Two weeks later I did a similar training, but for about 10 hours overnight, ending with 32 miles total. Both times I started at the end of a full work week to maximize the mental and physical fatigue.

Then in late July I ran the Endless Summer 6 Hour. I tried to keep pretty consistent, although I slowed down a bit in the heat toward the end. I pushed myself somewhat, but was careful not to go all out so I didn't need to "recover" before getting back into my training. I ended up as 2nd place female, and I think 9th overall. I was pretty happy with the result, although I would have liked a bit more pace consistency. Alec was back and crewed for me for the first time since November, which was really nice :) Basically he just handed off my bottle full of Tailwind every lap, but we had that handoff down- I was able to just grab it midstride...felt all professional!

Two weeks after that I switched gears and ran the Martha Moats Baker Fatass 50K. That was a great event put on in the George Washington National Forest by VHTRC (Virginia Happy Trails Running Club). It runs on part of the course for Grindstone 100, and it was very technical and overgrown, with lots of elevation change! I ran with Alec's old army hydration pack since there was minimal aid, which added an extra challenge since it was huge on me and bounced around on my shoulders. It took me well over 8 hours to finish the 33+ miles, and I was around middle of the pack. I tried to just take it easy and enjoy myself, but I am not great on trails and it was exhausting! I felt proud of finishing such a rough course though, and took home some great souvenir battle wounds thanks to all the overgrown blackberry bushes :)

In late August I flew back to Savannah to visit all my running friends, and run a local 50K at the same time. That was a flat course on a mix of pavement and gravel. Being Savannah, it was hot and humid, but I managed to keep a very consistent pace- only about 30 seconds difference between my fastest and slowest miles :) Again I fueled solely on Tailwind, and had a great time thanks to seeing all my lowcountry ultra friends again! I ended up 2nd female and 2nd overall, with my second-fastest ever 50k. I felt very comfortable with the pace, and wasn't too tired afterwards. Definitely happy with that, especially after running ultras all summer with no tapering or recovery time.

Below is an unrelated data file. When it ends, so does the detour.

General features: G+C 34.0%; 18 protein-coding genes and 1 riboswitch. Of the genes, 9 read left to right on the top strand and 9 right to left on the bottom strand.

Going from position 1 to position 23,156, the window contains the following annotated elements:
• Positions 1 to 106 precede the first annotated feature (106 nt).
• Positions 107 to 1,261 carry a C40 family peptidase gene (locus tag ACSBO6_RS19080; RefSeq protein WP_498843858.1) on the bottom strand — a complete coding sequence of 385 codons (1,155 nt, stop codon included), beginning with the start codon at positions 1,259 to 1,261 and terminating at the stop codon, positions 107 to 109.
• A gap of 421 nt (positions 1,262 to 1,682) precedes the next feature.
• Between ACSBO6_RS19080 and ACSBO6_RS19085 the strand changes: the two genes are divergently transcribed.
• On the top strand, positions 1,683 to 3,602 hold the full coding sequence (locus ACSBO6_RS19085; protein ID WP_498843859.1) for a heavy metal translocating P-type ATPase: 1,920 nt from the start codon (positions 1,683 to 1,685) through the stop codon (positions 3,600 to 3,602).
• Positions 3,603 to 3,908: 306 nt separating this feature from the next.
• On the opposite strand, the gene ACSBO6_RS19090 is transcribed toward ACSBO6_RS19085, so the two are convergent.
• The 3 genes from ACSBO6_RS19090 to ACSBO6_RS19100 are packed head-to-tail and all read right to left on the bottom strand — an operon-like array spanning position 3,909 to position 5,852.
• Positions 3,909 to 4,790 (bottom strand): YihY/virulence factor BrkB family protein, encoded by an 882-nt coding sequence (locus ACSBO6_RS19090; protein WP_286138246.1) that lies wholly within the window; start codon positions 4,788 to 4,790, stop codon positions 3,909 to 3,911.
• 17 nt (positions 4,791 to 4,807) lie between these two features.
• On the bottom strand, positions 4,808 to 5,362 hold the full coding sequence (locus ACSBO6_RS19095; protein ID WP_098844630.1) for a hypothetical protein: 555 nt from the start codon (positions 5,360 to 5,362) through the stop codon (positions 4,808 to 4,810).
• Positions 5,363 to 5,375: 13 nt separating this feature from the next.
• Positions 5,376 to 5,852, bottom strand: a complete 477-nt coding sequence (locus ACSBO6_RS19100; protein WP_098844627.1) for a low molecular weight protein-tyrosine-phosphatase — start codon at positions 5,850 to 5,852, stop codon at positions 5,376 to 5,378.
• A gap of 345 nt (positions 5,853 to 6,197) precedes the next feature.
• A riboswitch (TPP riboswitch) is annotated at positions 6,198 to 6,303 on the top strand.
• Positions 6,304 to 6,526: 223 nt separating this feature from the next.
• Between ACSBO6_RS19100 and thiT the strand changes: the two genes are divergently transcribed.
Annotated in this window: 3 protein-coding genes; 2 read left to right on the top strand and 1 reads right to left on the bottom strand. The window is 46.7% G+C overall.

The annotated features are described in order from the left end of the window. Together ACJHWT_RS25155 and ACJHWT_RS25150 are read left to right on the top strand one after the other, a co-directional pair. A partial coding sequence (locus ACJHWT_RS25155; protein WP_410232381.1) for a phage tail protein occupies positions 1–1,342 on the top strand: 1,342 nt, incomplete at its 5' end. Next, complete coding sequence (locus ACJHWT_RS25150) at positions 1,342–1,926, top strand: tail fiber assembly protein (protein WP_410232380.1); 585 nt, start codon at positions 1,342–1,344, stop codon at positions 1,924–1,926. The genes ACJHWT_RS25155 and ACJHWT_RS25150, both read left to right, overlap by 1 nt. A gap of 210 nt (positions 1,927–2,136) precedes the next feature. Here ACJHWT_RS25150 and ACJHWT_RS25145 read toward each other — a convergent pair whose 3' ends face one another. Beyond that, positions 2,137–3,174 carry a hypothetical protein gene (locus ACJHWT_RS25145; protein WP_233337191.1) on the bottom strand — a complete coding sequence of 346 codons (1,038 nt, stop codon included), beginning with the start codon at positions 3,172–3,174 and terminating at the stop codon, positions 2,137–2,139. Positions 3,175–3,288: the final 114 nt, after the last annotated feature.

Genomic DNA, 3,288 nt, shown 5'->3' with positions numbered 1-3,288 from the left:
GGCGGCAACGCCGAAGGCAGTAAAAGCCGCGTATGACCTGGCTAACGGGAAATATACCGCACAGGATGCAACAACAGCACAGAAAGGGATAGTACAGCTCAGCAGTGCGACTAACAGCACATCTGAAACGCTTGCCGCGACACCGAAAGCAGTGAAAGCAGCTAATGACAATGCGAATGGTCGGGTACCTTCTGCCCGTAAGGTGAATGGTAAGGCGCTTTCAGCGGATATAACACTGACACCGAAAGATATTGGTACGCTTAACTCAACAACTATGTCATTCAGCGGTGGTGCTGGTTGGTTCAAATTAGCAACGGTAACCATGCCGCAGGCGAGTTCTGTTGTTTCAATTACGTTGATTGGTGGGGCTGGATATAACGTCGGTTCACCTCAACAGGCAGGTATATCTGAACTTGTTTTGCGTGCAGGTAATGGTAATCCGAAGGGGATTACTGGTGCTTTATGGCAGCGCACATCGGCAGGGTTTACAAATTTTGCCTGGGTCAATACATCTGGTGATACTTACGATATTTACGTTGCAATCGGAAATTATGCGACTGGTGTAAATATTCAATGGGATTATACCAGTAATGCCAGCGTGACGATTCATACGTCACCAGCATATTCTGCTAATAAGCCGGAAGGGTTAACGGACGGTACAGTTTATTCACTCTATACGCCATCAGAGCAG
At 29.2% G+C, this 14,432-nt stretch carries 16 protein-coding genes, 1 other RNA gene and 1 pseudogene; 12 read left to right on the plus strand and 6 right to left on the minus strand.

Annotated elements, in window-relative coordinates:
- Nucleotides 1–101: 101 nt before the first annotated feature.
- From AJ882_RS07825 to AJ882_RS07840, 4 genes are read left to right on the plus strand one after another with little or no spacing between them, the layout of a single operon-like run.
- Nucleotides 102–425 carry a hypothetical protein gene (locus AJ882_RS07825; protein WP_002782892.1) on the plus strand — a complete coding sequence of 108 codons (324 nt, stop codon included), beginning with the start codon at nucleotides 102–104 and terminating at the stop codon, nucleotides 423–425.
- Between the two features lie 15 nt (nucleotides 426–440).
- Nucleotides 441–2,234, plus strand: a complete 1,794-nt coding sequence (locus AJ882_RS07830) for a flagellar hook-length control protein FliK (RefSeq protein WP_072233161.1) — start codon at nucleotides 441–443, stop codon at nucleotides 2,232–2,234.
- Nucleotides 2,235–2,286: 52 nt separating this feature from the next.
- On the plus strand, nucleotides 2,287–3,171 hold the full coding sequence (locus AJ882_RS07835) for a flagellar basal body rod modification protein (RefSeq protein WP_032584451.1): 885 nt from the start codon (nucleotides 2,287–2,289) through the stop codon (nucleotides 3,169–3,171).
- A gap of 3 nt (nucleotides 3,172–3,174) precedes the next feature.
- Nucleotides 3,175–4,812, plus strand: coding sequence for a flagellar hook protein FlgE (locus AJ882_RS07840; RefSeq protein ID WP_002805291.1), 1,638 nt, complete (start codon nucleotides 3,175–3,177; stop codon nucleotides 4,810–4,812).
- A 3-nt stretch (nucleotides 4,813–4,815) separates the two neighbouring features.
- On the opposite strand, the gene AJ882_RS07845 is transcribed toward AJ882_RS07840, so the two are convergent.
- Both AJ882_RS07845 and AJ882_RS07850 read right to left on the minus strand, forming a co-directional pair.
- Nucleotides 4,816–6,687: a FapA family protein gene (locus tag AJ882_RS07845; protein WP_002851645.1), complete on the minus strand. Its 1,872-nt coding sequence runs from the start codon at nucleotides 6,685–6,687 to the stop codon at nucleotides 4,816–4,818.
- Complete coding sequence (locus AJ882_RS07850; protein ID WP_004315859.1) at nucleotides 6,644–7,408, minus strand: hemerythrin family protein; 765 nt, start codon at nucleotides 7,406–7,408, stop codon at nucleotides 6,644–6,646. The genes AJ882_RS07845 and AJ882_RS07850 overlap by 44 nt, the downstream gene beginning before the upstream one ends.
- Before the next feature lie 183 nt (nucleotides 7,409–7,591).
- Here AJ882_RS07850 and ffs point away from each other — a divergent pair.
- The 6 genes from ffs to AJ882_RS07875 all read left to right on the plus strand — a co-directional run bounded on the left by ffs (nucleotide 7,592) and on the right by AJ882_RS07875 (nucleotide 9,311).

So now I am tapering for Spartathlon (12 days!) and of course driving myself crazy with anxiety :/ I think I am in pretty good shape, but Spartathlon is so beyond what I've done before that it's hard to tell. I know I'll be tired and jet-lagged before I even hit the starting line, but hopefully my stubbornness and mental strength will help me finish. My overall goal will just be to finish, although I am roughly shooting for 32 hours. If I can just manage to finish and touch the feet of the statue of King Leonidas in Sparta, it will put me in a very small and elite group. Even if I it takes me 35 hours and 59 minutes I will be happy!

Saturday, June 13, 2015

Old Dominion 100

Now this is more like it! Finished Old Dominion 100 in 22:17:19, good for 3rd female and 11th overall. The race had it's ups and downs, but I never suffered too terribly, and had some really great moments as well. While the course was a bit easier than Pinhoti (my only other 100 mile race finish), it was still tough, and I took over 4 1/2 hours off that race's finish time and finished a lot stronger as well :)

The race started from the small town of Woodstock at 4am- my earliest ever race start. But it was actually quite nice- it was already very humid at that hour, I don't get much sleep the night before a race anyway, and it was light within 2 hours. I started out at a sub-8 pace the first 2 miles, since it was pretty much downhill through town, and I wanted to stick with Megan so I wouldn't get lost! By mile 4 we began a very steep set of switchbacks up the mountain for about 2 miles. It was still a paved road at this point, so I was able to walk relatively fast (about 15:00 pace), but it was a little demoralizing to have so many people pass by me so early! I reminded myself that I would just worry about finishing under 24 hours, and to ignore everyone else.